Meanwhile, in California, the 9th Circuit was again faced with a case involving an allegedly unruly parent and free speech considerations. The court ruled 3–0 in favor of the Redondo Beach Unified School District and its creation of a Disruptive Parent Letter. The school system required a mother to seek permission from the principal of Jefferson Elementary School at least 24 hours prior to visiting the campus where her three children attended.
The mother was upset about an instructional aide assigned to her child with cerebral palsy for one day each week and a half day every other week. The mother began to approach the instructional assistant daily and repeatedly called two other instructional assistants’ cellphones. She cursed at the principal and staff in person. The instructional assistant felt so uncomfortable that she would hide inside a locked classroom until the mom left campus. In an unpublished opinion, the court deemed the Disruptive Parent Letter was “a reasonable regulation unrelated to viewpoint discrimination” and, therefore, not a constitutional violation of free speech rights.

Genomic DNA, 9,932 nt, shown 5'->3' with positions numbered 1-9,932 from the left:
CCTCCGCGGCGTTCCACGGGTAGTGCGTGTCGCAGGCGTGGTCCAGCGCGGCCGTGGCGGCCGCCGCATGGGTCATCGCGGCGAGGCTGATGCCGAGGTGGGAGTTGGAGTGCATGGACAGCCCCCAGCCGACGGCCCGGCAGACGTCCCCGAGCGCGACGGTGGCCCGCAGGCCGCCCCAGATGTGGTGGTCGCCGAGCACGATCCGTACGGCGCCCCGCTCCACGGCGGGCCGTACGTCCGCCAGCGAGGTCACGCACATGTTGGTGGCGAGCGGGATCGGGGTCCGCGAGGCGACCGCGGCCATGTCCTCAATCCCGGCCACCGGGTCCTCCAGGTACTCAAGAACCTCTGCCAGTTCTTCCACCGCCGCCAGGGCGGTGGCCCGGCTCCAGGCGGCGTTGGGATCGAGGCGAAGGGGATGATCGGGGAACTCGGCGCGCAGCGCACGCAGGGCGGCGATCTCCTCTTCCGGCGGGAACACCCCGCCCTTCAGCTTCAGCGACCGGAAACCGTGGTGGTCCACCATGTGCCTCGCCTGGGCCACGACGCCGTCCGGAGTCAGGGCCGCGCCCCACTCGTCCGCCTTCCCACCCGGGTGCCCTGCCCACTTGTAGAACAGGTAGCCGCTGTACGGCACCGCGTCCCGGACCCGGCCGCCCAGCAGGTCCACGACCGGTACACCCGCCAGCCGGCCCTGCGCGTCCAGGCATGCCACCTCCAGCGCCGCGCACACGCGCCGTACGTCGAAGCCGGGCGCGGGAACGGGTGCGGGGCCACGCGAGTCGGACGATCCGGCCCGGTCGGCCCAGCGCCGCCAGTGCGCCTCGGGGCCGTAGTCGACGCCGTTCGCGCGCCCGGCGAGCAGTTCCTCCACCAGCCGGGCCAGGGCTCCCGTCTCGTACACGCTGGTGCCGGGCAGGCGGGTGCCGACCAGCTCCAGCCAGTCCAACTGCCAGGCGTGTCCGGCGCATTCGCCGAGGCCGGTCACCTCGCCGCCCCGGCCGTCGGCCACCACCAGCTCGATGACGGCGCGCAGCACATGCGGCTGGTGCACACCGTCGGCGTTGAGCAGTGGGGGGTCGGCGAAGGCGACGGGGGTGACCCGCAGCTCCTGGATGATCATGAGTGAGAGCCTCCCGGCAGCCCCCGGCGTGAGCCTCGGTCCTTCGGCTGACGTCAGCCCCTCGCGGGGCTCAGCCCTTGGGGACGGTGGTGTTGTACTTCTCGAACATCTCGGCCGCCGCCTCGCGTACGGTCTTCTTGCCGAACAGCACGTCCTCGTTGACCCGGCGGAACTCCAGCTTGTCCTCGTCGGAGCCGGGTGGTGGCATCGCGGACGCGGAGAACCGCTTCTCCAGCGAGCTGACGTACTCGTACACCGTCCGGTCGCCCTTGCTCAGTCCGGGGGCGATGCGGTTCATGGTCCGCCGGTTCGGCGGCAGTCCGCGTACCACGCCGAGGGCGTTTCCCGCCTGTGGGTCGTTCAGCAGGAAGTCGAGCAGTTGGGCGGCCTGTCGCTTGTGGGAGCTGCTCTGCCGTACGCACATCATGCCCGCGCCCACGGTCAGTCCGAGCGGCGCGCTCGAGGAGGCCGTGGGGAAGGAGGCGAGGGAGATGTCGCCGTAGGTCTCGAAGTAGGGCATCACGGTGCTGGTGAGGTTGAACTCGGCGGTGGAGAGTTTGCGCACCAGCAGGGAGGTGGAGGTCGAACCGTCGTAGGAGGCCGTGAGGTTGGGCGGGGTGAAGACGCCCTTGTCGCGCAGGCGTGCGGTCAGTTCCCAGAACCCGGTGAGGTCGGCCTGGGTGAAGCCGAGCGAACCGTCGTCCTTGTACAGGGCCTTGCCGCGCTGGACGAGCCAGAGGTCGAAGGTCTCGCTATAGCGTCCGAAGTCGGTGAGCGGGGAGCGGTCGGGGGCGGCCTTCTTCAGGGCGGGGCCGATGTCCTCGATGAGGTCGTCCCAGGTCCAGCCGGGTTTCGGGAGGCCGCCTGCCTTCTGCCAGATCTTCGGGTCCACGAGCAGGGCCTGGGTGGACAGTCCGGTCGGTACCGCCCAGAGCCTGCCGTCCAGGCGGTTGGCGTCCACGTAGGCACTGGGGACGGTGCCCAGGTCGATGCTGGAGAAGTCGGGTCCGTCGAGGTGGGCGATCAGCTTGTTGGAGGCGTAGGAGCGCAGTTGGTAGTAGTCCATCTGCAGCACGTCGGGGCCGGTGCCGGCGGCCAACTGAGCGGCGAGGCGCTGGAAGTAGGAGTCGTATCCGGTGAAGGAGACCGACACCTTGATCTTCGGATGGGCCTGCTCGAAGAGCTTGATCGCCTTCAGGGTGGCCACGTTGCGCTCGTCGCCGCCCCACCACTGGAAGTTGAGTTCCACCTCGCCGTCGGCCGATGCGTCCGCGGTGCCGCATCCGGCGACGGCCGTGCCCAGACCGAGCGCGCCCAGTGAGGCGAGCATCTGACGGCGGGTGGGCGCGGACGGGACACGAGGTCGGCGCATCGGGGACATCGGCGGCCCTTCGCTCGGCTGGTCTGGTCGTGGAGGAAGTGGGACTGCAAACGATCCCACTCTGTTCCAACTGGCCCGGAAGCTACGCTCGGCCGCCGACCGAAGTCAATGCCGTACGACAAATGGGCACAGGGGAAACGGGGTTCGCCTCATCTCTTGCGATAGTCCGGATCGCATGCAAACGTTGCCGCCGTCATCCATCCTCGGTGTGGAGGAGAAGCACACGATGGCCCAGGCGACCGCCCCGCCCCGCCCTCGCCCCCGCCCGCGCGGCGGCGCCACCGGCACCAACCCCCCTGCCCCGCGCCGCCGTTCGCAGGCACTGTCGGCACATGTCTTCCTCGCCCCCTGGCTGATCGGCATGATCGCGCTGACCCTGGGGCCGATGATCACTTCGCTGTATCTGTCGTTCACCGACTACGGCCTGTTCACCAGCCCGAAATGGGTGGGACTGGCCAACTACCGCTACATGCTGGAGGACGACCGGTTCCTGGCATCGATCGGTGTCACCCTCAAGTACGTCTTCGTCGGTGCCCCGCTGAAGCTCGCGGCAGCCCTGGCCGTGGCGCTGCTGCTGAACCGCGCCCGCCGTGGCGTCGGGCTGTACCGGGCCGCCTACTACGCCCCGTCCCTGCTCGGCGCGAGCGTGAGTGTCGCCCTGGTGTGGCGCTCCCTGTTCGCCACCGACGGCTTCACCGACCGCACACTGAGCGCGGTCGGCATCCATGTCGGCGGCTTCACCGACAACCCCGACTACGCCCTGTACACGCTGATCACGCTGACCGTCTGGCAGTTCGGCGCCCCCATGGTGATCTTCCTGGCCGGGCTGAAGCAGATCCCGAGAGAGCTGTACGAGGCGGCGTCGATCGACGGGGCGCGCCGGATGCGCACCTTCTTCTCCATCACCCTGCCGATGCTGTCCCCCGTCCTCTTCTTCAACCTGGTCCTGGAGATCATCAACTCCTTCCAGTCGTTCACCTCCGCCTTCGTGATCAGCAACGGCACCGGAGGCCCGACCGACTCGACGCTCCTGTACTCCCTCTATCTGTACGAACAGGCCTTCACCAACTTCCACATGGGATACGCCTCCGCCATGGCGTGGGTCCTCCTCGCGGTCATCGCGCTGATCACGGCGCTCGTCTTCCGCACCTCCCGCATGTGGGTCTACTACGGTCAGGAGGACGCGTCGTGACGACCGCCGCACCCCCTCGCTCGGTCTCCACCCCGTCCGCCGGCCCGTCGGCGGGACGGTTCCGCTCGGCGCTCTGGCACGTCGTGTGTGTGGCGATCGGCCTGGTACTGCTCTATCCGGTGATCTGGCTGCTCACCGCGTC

Taken together, the two cases are a strong affirmation of a principal’s right to protect students and staff if parents cross the line in their communications. Free speech is no defense against uncivil behavior.
- Parents do not have an unfettered right to pester and intimidate building personnel while claiming protection by the First Amendment’s Free Speech Clause.
- Principals, in collaboration with the district, can create a communication plan to manage unruly parents, as long as the plan addresses the time, place, and manner of the speech but does not restrict the content or viewpoint.